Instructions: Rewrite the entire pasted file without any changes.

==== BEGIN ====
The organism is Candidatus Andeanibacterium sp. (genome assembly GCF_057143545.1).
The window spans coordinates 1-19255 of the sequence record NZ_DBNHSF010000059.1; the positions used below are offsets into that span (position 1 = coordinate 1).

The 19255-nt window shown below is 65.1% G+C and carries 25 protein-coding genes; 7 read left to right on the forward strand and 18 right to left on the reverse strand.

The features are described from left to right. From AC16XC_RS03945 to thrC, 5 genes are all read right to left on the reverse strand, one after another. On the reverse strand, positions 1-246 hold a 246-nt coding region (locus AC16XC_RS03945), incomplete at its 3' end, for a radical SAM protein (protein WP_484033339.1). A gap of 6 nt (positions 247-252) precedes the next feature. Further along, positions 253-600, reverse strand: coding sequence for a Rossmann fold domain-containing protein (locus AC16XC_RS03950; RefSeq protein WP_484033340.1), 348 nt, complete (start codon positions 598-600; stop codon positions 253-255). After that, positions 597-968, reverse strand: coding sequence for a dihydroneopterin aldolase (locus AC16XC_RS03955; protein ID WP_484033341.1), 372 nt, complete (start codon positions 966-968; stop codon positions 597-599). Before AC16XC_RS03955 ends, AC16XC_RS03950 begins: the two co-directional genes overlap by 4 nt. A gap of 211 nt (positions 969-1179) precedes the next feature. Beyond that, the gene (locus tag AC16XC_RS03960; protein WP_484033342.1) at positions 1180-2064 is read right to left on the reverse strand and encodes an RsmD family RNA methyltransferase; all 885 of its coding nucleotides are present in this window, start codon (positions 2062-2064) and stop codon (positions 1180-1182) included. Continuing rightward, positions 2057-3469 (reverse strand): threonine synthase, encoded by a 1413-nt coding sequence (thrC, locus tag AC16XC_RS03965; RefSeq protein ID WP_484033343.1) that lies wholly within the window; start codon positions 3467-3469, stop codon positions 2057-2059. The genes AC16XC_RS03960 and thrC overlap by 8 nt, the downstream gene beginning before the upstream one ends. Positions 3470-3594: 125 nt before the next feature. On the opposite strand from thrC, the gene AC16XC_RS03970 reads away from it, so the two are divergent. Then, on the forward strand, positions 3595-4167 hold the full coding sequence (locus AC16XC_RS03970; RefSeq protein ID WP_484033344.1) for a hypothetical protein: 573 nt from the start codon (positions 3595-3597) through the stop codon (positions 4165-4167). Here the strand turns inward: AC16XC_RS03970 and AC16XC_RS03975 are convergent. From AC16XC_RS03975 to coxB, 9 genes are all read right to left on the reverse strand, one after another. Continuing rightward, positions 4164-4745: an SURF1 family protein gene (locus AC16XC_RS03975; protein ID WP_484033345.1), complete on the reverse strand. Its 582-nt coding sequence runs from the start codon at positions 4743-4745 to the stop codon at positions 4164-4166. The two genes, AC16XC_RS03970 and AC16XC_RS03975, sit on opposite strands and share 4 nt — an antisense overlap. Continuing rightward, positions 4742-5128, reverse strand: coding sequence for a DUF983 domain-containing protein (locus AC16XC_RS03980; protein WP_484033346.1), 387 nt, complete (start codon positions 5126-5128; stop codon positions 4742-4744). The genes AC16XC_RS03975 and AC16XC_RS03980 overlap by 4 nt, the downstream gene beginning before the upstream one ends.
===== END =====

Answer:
The organism is Candidatus Andeanibacterium sp. (genome assembly GCF_057143545.1).
The window spans coordinates 1-19255 of the sequence record NZ_DBNHSF010000059.1; the positions used below are offsets into that span (position 1 = coordinate 1).

The 19255-nt window shown below is 65.1% G+C and carries 25 protein-coding genes; 7 read left to right on the forward strand and 18 right to left on the reverse strand.

The features are described from left to right. From AC16XC_RS03945 to thrC, 5 genes are all read right to left on the reverse strand, one after another. On the reverse strand, positions 1-246 hold a 246-nt coding region (locus AC16XC_RS03945), incomplete at its 3' end, for a radical SAM protein (protein WP_484033339.1). A gap of 6 nt (positions 247-252) precedes the next feature. Further along, positions 253-600, reverse strand: coding sequence for a Rossmann fold domain-containing protein (locus AC16XC_RS03950; RefSeq protein WP_484033340.1), 348 nt, complete (start codon positions 598-600; stop codon positions 253-255). After that, positions 597-968, reverse strand: coding sequence for a dihydroneopterin aldolase (locus AC16XC_RS03955; protein ID WP_484033341.1), 372 nt, complete (start codon positions 966-968; stop codon positions 597-599). Before AC16XC_RS03955 ends, AC16XC_RS03950 begins: the two co-directional genes overlap by 4 nt. A gap of 211 nt (positions 969-1179) precedes the next feature. Beyond that, the gene (locus tag AC16XC_RS03960; protein WP_484033342.1) at positions 1180-2064 is read right to left on the reverse strand and encodes an RsmD family RNA methyltransferase; all 885 of its coding nucleotides are present in this window, start codon (positions 2062-2064) and stop codon (positions 1180-1182) included. Continuing rightward, positions 2057-3469 (reverse strand): threonine synthase, encoded by a 1413-nt coding sequence (thrC, locus tag AC16XC_RS03965; RefSeq protein ID WP_484033343.1) that lies wholly within the window; start codon positions 3467-3469, stop codon positions 2057-2059. The genes AC16XC_RS03960 and thrC overlap by 8 nt, the downstream gene beginning before the upstream one ends. Positions 3470-3594: 125 nt before the next feature. On the opposite strand from thrC, the gene AC16XC_RS03970 reads away from it, so the two are divergent. Then, on the forward strand, positions 3595-4167 hold the full coding sequence (locus AC16XC_RS03970; RefSeq protein ID WP_484033344.1) for a hypothetical protein: 573 nt from the start codon (positions 3595-3597) through the stop codon (positions 4165-4167). Here the strand turns inward: AC16XC_RS03970 and AC16XC_RS03975 are convergent. From AC16XC_RS03975 to coxB, 9 genes are all read right to left on the reverse strand, one after another. Continuing rightward, positions 4164-4745: an SURF1 family protein gene (locus AC16XC_RS03975; protein ID WP_484033345.1), complete on the reverse strand. Its 582-nt coding sequence runs from the start codon at positions 4743-4745 to the stop codon at positions 4164-4166. The two genes, AC16XC_RS03970 and AC16XC_RS03975, sit on opposite strands and share 4 nt — an antisense overlap. Continuing rightward, positions 4742-5128, reverse strand: coding sequence for a DUF983 domain-containing protein (locus AC16XC_RS03980; protein WP_484033346.1), 387 nt, complete (start codon positions 5126-5128; stop codon positions 4742-4744). The genes AC16XC_RS03975 and AC16XC_RS03980 overlap by 4 nt, the downstream gene beginning before the upstream one ends.